For nearly six years, from 1986 to 1992, the Sicilian capital of Palermo hosted a marathon trial of the Mafia, which concluded in the conviction of 338 members of La Cosa Nostra. Nineteen men received ergastolo, a life sentence. The largest trial in Mafia history, held in the aftermath of brutal slayings committed by the Corleonesi (a faction within the Corleone family of the Sicilian Mafia) in the early 1980s, it made informants (or “rats”) out of mafiosi and dealt a severe blow to organized crime in the region.
In his extensive collaboration with magistrate Giovanni Falcone, whose years of anti-Mafia efforts led to his assassination in 1992, the mobster-turned-pentito Tommaso Buscetta emerged as a star witness for the prosecution and a reviled figure among his former collaborators. Buscetta’s confessions led to the imprisonment of major Mafia players, including godfathers Michele “the Pope” Greco and Salvatore “the Beast” Riina.
Buscetta, with his thick mop of black hair and penchant for wearing sunglasses in the courtroom, is the titular turncoat in the new Italian-language film, “The Traitor” (“Il Traditore”). Director Marco Bellochio, an elder statesman of Italian cinema whose disturbing debut picture, “Fists in the Pocket,” stunned audiences in 1965, returns with an uncompromising look at the violence and cold cruelty of Mafia life.
Director Marco Bellochio, an elder statesman of Italian cinema, returns with an uncompromising look at the violence and cold cruelty of Mafia life.
In its flashy opening sequence and its frank depiction of on-screen violence (two young men are strangled, another is shot at point-blank range after his right arm is amputated), “The Traitor” appears to draw more inspiration from the gangsters of Brian De Palma’s “Scarface” than the romanticized, refined killers of Francis Ford Coppola’s “The Godfather.” Pierfrancesco Favino is brilliant as Buscetta, a man angered and bereaved by the murder of family members and friends.
Though his criticism of the Mafia and willingness to break the code of silence is unprecedented, Favino’s Buscetta has a complex relationship with the truth, specifically in regard to his drug trafficking conviction and connection to the 1963 Ciaculli massacre, in which a car bomb killed seven police and military officers. While Buscetta’s revolt against the Mafia is noble, even if performed in private to Falcone (Fausto Russo Alesi) and then under maximum security in the Ucciardone prison, where the trial occurred, both Favino and Bellochio resist the urge to canonize Buscetta.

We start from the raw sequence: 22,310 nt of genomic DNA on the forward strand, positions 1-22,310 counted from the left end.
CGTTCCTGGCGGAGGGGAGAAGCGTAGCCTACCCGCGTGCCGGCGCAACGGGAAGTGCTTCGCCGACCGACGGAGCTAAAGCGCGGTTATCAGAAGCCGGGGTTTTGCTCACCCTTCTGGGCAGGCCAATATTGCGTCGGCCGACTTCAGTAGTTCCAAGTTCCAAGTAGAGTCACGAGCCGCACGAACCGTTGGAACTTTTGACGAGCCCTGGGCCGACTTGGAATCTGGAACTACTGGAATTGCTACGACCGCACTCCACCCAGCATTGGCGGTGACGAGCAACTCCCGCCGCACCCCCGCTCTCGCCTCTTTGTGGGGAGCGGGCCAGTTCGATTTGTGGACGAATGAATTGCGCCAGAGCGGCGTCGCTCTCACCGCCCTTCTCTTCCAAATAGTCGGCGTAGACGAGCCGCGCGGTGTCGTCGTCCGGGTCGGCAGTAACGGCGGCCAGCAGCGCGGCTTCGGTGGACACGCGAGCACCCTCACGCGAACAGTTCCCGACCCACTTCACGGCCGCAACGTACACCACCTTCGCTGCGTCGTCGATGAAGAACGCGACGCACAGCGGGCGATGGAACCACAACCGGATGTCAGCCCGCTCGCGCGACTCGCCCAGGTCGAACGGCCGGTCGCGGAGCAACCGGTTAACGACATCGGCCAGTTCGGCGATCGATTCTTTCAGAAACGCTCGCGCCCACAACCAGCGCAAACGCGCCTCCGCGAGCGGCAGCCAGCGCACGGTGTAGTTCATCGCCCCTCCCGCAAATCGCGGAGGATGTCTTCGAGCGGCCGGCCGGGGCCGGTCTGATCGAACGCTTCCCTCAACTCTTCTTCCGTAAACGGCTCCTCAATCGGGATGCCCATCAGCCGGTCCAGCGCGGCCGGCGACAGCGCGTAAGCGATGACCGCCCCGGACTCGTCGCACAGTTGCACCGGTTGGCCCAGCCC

As a lawyer in the film observes, Buscetta is a defendant in a court case, “not Padre Pio of Pietrelcina.”
Wrapped up in the moral questions the film poses is the relationship of organized crime to religion, specifically Roman Catholicism. Palermo, where Buscetta was born into poverty in 1928, is a Catholic city known for its Festino—an annual celebration of its patroness, Saint Rosalia. Redemption is a tricky subject in the film. While Buscetta publicly confesses wrongdoing and turns against his former life, unlike the tight-lipped character of Frank Sheeran in Martin Scorsese’s “The Irishman,” redemption does not come easy, if at all. There is no confession to a cardinal, à la “The Godfather Part III,” in this film.
After a woman, betrayed by Buscetta’s revelations, expresses her rage at a group of journalists gathered outside her door, a reporter asks her, “Ma’am, don’t you believe in Christian forgiveness?” The woman replies: “Yes, but first he has to kill himself and then I’ll forgive him.”
Even after Buscetta and his family move to Salem, N.H.—and then Fort Collins, Colo. and finally Miami, Fla., as part of the Witness Protection Program—he continues to discuss murdering two Mafia rivals with fellow trial informant Salvatore Contorno (Luigi Lo Cascio). As the aging Michael Corleone (Al Pacino), in “The Godfather Part III,” asks the fictional Cardinal Lamberto, “What is the point of confessing if I don’t repent?”
While Buscetta publicly confesses wrongdoing and turns against his former life, redemption does not come easy, if at all.
The film, which runs nearly two-and-a-half hours, interperses footage of the characters’ real-life counterparts at different moments, lending it a quasi-documentary feel. While the first part of the film, with its sudden outbursts of violence, feels uneven at times, “The Traitor” succeeds as a riveting courtroom drama in its latter half.
These loud, frenzied scenes showcase Favino’s talent for delivering fast-paced, cutting dialogue with a cool, almost detached exterior. His extended argument with Giuseppe “Pippo” Calò (Fabrizio Ferracane), a longtime associate who denies knowing Buscetta, is fraught with the threat of violent retribution. The obscene antics of the prisoners and exasperated calls to order of Presiding Judge Alfonso Giordano (an excellent, emphatic Bruno Cariello) make for some dark comic relief.
As did Martin Scorsese in “The Irishman,” Marco Bellochio poses challenging questions about guilt and the nature of truth in “The Traitor,” a film which does much to remove the glossy veneer of organized crime. But this is still a movie about the Mafia, a subject of enduring and morbid fascination, despite the costs, for American audiences.